Dog dies during the Delta Air Lines stopover in Michigan

The owners, Michael Dellegrazie and his girlfriend, moved from Phoenix to New York and decided to get on their 8-year-old Pomeranian, Alejandro, on a plane so they could pick up the dog at the Newark airport.

During the stopover in Detroit, Alejandro was held in a loading facility.

"There was a stop in Detroit at 6 a.m. Alejandro was checked in. He was alive, then between 8 a.m. and 8:30 a.m., he was checked again and he was dead," said Dellegrazie's lawyer, Evan Oshan.

Delta spokeswoman Lisa Hellerstedt said the dog was discovered with vomiting and fluids in the cage.

"The family is very upset," said Oshan. "This is essentially the member of your family who died, saying they are upset is an understatement."

Delta issued a statement saying it is "carrying out a thorough review of the situation" and has been working with Alejandro's owners to support them however possible.

"We know that pets are an important member of the family and we focus on the welfare of all the animals we transport," the statement said. "As part of that review, we want to get more information about why this may have happened to ensure that it does not happen again."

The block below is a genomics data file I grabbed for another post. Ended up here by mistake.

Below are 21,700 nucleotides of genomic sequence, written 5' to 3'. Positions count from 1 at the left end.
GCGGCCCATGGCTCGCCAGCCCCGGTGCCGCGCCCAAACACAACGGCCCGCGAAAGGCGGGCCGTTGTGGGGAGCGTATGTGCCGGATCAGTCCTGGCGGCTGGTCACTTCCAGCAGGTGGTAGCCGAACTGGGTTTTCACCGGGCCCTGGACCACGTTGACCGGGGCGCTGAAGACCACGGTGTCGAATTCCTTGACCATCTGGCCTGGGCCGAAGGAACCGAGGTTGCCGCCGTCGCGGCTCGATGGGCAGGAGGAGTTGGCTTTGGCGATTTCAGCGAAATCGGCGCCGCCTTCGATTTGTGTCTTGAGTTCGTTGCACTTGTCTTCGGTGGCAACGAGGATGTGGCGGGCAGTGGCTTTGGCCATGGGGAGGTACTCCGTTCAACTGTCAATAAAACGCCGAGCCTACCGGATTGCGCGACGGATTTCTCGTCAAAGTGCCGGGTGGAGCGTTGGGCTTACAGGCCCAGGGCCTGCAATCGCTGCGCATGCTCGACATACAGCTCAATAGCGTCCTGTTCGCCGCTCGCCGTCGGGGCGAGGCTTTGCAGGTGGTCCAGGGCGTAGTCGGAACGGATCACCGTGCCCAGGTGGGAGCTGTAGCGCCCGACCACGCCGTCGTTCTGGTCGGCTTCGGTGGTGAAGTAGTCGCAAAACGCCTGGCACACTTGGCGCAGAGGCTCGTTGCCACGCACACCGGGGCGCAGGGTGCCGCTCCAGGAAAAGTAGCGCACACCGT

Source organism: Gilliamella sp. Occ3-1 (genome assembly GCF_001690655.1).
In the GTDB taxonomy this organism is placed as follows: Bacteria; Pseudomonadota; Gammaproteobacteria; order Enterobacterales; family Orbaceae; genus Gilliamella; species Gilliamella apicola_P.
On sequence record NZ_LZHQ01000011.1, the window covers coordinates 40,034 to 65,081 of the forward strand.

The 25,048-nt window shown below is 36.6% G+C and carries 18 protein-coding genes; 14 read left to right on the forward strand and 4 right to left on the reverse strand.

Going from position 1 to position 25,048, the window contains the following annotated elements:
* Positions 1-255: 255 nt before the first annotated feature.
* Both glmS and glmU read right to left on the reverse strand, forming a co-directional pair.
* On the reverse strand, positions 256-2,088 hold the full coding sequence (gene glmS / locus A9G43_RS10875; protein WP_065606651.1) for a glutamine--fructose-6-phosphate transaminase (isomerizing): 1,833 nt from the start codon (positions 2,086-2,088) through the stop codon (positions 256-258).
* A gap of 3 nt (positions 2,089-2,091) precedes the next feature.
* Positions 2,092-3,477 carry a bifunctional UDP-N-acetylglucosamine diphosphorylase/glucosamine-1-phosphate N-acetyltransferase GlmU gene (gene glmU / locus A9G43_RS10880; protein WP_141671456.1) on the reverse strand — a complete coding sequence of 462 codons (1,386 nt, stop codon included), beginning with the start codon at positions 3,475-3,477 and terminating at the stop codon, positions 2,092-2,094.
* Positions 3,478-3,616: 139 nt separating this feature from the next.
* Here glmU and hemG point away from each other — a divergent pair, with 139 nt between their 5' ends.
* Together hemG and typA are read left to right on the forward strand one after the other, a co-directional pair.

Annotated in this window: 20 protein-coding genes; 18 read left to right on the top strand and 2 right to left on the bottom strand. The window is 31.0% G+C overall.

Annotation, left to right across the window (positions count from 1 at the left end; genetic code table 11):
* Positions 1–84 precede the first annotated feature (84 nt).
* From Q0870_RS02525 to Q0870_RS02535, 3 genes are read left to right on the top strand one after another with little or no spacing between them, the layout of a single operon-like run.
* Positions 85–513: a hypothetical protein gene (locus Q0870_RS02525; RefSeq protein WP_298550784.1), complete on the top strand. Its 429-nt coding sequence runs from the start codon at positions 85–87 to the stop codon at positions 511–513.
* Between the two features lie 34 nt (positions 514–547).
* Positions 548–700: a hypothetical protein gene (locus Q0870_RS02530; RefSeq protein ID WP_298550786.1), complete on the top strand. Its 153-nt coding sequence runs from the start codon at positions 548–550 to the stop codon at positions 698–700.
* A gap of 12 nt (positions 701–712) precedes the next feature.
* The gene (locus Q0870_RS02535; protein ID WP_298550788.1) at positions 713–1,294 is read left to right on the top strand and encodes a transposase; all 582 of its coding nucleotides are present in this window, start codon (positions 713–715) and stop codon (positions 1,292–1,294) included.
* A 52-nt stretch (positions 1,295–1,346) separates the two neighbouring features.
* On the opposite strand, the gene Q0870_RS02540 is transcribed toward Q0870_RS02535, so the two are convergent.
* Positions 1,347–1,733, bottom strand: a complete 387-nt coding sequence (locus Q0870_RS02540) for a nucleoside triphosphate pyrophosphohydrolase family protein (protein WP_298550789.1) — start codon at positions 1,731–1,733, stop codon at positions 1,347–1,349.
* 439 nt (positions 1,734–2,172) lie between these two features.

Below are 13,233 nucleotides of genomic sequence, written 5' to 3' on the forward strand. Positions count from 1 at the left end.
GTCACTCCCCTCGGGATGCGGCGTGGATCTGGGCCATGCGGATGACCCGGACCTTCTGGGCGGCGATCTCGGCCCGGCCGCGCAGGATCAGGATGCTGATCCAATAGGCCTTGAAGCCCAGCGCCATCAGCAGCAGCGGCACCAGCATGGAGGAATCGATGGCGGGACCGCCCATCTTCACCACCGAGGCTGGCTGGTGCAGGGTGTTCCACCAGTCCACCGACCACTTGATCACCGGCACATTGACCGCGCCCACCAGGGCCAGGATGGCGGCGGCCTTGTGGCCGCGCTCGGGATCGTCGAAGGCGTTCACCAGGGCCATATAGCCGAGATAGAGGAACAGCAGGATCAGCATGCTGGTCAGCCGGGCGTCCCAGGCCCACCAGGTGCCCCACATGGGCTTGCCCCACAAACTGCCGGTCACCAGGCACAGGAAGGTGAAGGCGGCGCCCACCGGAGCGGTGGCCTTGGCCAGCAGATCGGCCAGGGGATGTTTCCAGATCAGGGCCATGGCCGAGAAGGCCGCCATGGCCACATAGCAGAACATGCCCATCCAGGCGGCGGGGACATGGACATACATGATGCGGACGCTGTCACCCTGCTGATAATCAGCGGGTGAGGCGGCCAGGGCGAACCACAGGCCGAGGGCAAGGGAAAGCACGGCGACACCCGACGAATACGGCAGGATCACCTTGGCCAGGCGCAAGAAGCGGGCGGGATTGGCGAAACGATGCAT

The airline also said it offered a veterinarian to evaluate the dog's body.

Other incidents involving dogs related to airlines

Alejandro's death comes after United Airlines had three animal-related incidents in the space of a week in March.

First, a French bulldog was killed on a flight from Houston to New York after a United flight attendant told his owners to put the dog on his aircraft carrier in an overhead compartment. United spokesman Jonathan Guerin said the pbadenger told the stewardess there was a dog on the carrier, but that the attendant "did not hear or understand it, and did not place the dog in the cargo compartment."
A day after incident, a 10-year-old German shepherd named Irgo was transferred to Japan when he was supposed to end up in Kansas. In Irgo's place there was a great Dane who was supposed to go to Japan. The dog met with his family two days later.
Later that week, a flight was diverted to Akron, Ohio, after the airline realized that a pet was loaded on the flight by mistake, airline spokeswoman Maggie Schmerin told CNN. The flight went from Newark to St. Louis, but the pet had to fly from New Jersey to Akron. United told CNN that the unidentified animal was "safely delivered to its owner."

Kwegyirba Croffie of CNN contributed to this report.


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